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Solitary freedom Solitary freedom
by Asa Butcher
Issue 9
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Book
One Hundred Years of Solitude (Cien años de soledad)
Gabriel José García Márquez (Translation by Gregory Rabassa)
Penguin Books Ltd, 1970
Where to begin? The cover was dull and uninspiring, the title carried an air of depression and overall I was not tempted to begin a journey of 100 years. It was then that the little cliché pirate, which writers should keep securely gagged and bound, wriggled free, removed the sock from his mouth and yelled, “Never judge a book by its cover!”

Curse you, little cliché pirate! For he was right, One Hundred Years of Solitude proved to be one of the most engaging novels that I have read this year. My expectations were nil, since I had never read any South American literature, let alone a Nobel Prize winning one, although the cover and title had alarmed me a little. Nevertheless, I decided to ‘give it a go’ and see how it panned out.

Ignoring the extensive family tree printed on the first page, I dived straight into the novel and began to follow the life of the Buendía family in the fictional Colombian village of Macondo. After about one hundred pages, I found myself in solitude because I had begun to lose track of the characters.

I am not stupid and I can just about follow the most intricate of storylines, except the difficulty here was that all the characters are christened with the same names. José Arcadio Buendía, José Arcadio, Colonel Aureliano Buendía, Arcadio, José Arcadio, Aureliano Segundo and they are the men’s names – the women aren’t as bad. My one regret was not copying the family tree and making brief notes beside each to help me avoid mixing identities.

This epic story takes place over one hundred years in Macondo, following the life of a large and complicated family, while Colombia’s history unfolds around them, which is a literary undertaking deserving of a Nobel Prize for literature - Márquez received his in 1972.

The village of Macondo is visited by gypsies, suffers from an insomnia plague, plays a role in the Civil War, falls under a brutal dictatorship, prospers from a banana plantation and endures heavy rains for four years, plus numerous other events that interweave around each generation of Buendías. The story is simply told and never loses it gentle pace; I never found myself speeding through chapters, but I felt a part of a Colombian village’s history for the few weeks I read the novel.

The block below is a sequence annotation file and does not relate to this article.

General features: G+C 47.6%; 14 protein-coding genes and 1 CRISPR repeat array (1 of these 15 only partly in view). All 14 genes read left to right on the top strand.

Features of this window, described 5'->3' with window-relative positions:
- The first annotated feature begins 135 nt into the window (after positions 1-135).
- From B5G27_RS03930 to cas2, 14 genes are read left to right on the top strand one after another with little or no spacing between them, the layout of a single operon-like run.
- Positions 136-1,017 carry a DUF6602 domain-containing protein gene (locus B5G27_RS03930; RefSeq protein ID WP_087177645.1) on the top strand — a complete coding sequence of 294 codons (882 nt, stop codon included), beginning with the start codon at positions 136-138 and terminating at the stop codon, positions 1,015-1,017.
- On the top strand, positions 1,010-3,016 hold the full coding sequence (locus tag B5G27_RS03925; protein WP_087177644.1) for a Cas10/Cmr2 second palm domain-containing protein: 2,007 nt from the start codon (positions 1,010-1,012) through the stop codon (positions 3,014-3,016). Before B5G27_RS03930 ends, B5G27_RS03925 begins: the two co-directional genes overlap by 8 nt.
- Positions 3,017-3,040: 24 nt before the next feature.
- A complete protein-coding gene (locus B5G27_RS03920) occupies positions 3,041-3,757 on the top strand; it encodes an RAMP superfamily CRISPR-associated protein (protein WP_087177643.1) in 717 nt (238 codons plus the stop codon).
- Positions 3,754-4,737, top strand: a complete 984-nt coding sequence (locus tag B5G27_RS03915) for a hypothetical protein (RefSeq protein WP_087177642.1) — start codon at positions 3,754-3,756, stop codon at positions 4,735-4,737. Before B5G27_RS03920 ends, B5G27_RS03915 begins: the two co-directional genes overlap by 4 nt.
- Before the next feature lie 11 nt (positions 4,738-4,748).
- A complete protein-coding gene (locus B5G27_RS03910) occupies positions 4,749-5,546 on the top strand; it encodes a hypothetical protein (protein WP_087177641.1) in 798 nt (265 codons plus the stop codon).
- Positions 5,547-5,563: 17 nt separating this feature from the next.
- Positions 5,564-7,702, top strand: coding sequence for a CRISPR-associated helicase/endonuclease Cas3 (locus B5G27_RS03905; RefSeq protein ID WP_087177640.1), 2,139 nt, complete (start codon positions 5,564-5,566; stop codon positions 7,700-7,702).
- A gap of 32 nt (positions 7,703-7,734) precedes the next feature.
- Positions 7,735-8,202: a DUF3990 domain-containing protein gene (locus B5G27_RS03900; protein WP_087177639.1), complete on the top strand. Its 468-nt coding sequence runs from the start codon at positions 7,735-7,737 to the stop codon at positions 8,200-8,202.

One other aspect of the novel that requires extra concentration is García Márquez’s use, or misuse, of time. Attempting to determine how much time has passed is difficult because some characters, such as Úrsula, live until they are over 130-years-old. Another interesting part of the book is that nobody ever learns from the past, the same mistakes are made repeatedly, which seems to leave the Buendía family in a vicious circle.

A component of García Márquez’s writing is called ‘magic realism’. For example, one night Remedios the Beauty ascends into the sky and nobody ever sees her again, there is no explanation for this surreal moment and you find yourself accepting it as easily as the inhabitants of Macondo. The strange and magic are routine in Macondo and as a reader you find yourself accepting the increasingly bizarre events that take place, right up until the last page, when you are ready to believe the fantastical ending.

Because I do not understand Spanish, I read the English translation by Gregory Rabassa and found it incredible. The translation of a novel is comparable to writing a novel because it is not enough for a straight word-for-word conversion; the translator needs to write a completely new novel in another language. Reading Rabassa’s version was a joy and has made me appreciate translators even more than ever.
One Hundred Years of Solitude does have an apathetic title, the cover looks dreary, but I owe that little cliché pirate a drink.

  
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